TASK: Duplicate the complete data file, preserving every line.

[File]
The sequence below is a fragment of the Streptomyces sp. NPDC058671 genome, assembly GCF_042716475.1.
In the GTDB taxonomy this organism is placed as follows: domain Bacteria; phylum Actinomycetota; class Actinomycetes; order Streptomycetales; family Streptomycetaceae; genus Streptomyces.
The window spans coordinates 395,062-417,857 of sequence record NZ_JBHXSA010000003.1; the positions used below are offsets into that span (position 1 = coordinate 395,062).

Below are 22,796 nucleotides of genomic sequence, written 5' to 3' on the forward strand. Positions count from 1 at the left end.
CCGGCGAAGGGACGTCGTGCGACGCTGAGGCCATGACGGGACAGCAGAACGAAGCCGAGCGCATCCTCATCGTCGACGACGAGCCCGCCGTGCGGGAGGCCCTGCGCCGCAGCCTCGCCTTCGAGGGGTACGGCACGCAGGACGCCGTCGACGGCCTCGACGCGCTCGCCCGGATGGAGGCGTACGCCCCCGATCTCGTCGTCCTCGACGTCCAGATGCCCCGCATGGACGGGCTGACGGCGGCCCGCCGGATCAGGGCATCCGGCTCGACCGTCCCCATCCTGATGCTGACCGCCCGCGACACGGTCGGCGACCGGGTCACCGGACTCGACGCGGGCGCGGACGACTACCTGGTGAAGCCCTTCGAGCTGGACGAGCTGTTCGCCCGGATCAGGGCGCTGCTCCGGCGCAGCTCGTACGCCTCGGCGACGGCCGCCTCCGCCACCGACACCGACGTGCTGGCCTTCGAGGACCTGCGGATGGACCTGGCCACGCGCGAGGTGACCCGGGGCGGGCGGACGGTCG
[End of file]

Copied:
The sequence below is a fragment of the Streptomyces sp. NPDC058671 genome, assembly GCF_042716475.1.
In the GTDB taxonomy this organism is placed as follows: domain Bacteria; phylum Actinomycetota; class Actinomycetes; order Streptomycetales; family Streptomycetaceae; genus Streptomyces.
The window spans coordinates 395,062-417,857 of sequence record NZ_JBHXSA010000003.1; the positions used below are offsets into that span (position 1 = coordinate 395,062).

Below are 22,796 nucleotides of genomic sequence, written 5' to 3' on the forward strand. Positions count from 1 at the left end.
CCGGCGAAGGGACGTCGTGCGACGCTGAGGCCATGACGGGACAGCAGAACGAAGCCGAGCGCATCCTCATCGTCGACGACGAGCCCGCCGTGCGGGAGGCCCTGCGCCGCAGCCTCGCCTTCGAGGGGTACGGCACGCAGGACGCCGTCGACGGCCTCGACGCGCTCGCCCGGATGGAGGCGTACGCCCCCGATCTCGTCGTCCTCGACGTCCAGATGCCCCGCATGGACGGGCTGACGGCGGCCCGCCGGATCAGGGCATCCGGCTCGACCGTCCCCATCCTGATGCTGACCGCCCGCGACACGGTCGGCGACCGGGTCACCGGACTCGACGCGGGCGCGGACGACTACCTGGTGAAGCCCTTCGAGCTGGACGAGCTGTTCGCCCGGATCAGGGCGCTGCTCCGGCGCAGCTCGTACGCCTCGGCGACGGCCGCCTCCGCCACCGACACCGACGTGCTGGCCTTCGAGGACCTGCGGATGGACCTGGCCACGCGCGAGGTGACCCGGGGCGGGCGGACGGTCG